Managing a trove of collectibles can be risky, costly, and time-consuming.
Grandpa just left your client his treasured and valuable coin collection. While it was probably his heart's desire for your client to keep the collection and develop the same numismatic fever that he possessed, chances are your client would really prefer cash. How should you advise him?
Handling the Coins
Once the collection is in hand, have your client examine it to get an idea of what it's worth. When looking at coins, make sure to follow proper coin-handling etiquette: Handle the coins as little as possible, hold them by the rims so as not to damage the faces, and don't cough, sneeze, or even speak over them, because saliva can cause spotting. Don't clean or polish any of the coins; it can damage the surfaces. Collectors prefer the original surface of the coin, and cleaning can seriously devalue an old coin. Consider wearing soft gloves like the professionals do.
What Are They Worth?
Taking photographs (front and back) and making an inventory of the coins is absolutely necessary so that no unscrupulous potential buyer can take or switch any of the coins without your client's knowledge. Coins are categorized primarily by year and mint of origin. Sometimes there are differences in design or materials that were made mid-production, resulting in coins that are rarer than others, and therefore more valuable. There are several guides that can help identify coins and their values, of which the Red Book (A Guidebook to U.S. Coins: The Official Redbook, By R. S. Yeoman, Kenneth Bressett - Whitman Pub LLC (2009)) is the most popular. It should be noted that the Red Book doesn't accurately reflect market prices, but it DOES give a good idea what different coins are worth in relation to each other. Having even a vague idea of what the collection is really worth is one of the best protections against getting cheated in the selling process.
Next, advise your client to take the collection to a reputable dealer to be appraised. A key thing to look for in a dealer is membership in a respected professional numismatic society, like the Professional Numismatists Guild, which provides protection in the form of a bill of rights, and a binding arbitration process if you have a grievance. You can find a member at www.pngdealers.com. The website includes a comprehensive list of questions to ask when interviewing a prospective coin dealer.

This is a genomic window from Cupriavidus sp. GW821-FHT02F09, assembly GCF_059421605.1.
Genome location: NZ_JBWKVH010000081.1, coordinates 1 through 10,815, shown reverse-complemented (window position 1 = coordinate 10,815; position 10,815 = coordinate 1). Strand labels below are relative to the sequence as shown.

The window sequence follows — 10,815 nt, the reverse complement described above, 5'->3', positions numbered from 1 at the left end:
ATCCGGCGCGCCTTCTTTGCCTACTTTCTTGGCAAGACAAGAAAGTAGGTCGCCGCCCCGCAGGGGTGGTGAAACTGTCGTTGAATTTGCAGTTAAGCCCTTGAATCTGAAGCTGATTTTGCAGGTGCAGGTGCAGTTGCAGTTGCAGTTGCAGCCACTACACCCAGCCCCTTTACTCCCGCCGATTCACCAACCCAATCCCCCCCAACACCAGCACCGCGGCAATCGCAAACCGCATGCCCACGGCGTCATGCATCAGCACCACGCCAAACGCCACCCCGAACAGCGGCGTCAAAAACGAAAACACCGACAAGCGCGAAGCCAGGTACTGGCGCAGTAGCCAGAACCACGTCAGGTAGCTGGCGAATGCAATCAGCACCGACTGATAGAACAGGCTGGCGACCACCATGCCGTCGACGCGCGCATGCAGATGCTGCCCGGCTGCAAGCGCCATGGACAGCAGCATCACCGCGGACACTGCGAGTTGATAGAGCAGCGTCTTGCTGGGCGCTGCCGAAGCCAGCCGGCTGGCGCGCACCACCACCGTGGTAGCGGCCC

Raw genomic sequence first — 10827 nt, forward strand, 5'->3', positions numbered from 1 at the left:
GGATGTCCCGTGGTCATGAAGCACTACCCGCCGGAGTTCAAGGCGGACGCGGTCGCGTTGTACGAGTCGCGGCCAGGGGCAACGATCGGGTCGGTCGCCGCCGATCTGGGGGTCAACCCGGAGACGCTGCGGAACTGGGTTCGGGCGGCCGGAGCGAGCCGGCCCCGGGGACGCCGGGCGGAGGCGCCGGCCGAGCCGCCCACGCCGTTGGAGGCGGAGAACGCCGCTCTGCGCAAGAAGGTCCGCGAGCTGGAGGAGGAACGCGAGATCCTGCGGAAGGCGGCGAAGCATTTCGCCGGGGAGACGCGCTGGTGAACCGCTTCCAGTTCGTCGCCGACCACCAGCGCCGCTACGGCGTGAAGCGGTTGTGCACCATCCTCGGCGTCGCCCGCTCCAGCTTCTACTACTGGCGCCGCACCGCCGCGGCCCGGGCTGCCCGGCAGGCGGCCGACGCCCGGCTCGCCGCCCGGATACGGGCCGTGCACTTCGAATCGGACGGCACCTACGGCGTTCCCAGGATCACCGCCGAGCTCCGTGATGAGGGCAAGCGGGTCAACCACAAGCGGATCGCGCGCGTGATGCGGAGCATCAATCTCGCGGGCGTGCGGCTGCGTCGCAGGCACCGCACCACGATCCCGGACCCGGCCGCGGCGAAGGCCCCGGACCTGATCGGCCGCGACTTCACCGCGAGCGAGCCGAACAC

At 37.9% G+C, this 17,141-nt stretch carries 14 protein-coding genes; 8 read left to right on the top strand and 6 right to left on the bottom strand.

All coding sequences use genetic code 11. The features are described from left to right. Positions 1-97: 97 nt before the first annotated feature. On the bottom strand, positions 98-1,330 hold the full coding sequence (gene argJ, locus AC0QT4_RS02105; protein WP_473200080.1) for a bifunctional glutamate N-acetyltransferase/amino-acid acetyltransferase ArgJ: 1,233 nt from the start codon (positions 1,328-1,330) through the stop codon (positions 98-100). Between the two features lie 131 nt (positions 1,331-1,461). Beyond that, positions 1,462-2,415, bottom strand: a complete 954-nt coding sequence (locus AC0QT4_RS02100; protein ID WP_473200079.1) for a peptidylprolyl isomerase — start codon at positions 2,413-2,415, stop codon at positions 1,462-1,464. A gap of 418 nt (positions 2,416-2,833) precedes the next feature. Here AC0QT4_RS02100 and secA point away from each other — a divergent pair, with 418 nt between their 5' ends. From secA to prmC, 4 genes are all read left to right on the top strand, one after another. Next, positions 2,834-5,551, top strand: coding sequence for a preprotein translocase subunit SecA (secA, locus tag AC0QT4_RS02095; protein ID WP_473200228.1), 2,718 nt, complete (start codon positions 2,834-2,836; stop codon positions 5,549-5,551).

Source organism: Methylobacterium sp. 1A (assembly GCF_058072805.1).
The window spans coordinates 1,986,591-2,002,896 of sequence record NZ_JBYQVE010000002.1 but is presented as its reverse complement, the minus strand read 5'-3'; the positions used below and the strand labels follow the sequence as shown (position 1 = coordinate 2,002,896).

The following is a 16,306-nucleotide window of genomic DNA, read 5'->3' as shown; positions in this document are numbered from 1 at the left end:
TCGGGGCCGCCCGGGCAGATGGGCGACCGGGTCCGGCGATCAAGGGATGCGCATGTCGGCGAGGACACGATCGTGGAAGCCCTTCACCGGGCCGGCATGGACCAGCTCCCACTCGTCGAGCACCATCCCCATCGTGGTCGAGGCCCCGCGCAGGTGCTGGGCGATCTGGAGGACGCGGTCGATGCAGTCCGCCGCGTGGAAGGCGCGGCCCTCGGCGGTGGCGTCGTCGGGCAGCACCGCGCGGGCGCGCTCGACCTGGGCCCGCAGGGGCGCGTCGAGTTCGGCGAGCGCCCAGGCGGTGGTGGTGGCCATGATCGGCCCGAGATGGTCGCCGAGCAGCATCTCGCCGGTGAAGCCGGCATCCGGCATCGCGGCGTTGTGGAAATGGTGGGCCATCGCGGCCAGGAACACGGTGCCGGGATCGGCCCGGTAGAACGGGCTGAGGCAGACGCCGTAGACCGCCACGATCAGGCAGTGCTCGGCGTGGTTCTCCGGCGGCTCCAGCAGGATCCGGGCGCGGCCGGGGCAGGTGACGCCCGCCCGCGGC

When making an appointment with the dealer, encourage your client to tell the dealer up front if they are interested in selling or just seeking an appraisal: They should expect to pay a fee for an appraisal. It's a good idea to get appraisals from more than one dealer, if possible. Understand that dealers will offer less than retail price, because they, too, need to make a profit. Warn your client to avoid letting the dealer cherry-pick the most valuable coins from the collection: It will be harder to dispose of the rest. Impress upon your client that he should NEVER leave the collection alone with a dealer, even a reputable one.
Transportation and Storage
If Grandpa lived in Florida and your client is in Idaho, this can be the trickiest part of the process. Measures must be taken to protect and insure what is hopefully a rare and valuable collection. If possible, your client should retrieve it himself, personally. If not, make sure that whoever is shipping it wraps the coins tightly for protection and to prevent any rattling that might alert thieves as to what's in the package.
FedEx and UPS will not accept coins for shipment. The safest means of transportation is by using insured registered mail through the U.S. Postal Service. The coins can be sent by registered mail and can be insured for up to $25,000. In addition to insurance, your client will pay for the actual cost of shipping and additional services such as delivery confirmation and delivery restriction to a named individual. According to Suzanne Stewart of Wayne Herndon Rare Coins, insured registered mail is the preferred method for coin dealers when shipping valuable coins. There should be an itemized list of contents included in the box with exact copies maintained by the shipper and recipient. Suzanne also recommends delivery to a PO Box so that a postal employee can witness your client opening the package if there is any evidence of package tampering.
If the coins need to be stored for any length of time before they can be sold, it is advisable to get a safety deposit box.